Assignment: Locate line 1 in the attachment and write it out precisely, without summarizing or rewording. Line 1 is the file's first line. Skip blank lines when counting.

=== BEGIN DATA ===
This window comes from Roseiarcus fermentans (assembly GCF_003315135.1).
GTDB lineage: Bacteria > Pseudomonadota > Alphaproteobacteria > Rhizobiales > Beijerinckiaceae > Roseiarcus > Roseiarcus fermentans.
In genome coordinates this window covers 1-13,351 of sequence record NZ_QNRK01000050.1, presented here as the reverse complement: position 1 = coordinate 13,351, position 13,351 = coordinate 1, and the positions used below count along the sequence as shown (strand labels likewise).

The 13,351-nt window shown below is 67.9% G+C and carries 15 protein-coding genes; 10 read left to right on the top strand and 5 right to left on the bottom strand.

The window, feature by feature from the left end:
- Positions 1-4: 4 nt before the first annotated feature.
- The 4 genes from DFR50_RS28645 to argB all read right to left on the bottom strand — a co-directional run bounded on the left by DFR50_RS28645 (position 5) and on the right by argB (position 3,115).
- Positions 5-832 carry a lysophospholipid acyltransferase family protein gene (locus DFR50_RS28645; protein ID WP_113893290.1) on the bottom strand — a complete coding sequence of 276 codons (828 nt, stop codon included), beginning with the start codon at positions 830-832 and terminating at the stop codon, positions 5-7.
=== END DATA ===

This window comes from Roseiarcus fermentans (assembly GCF_003315135.1).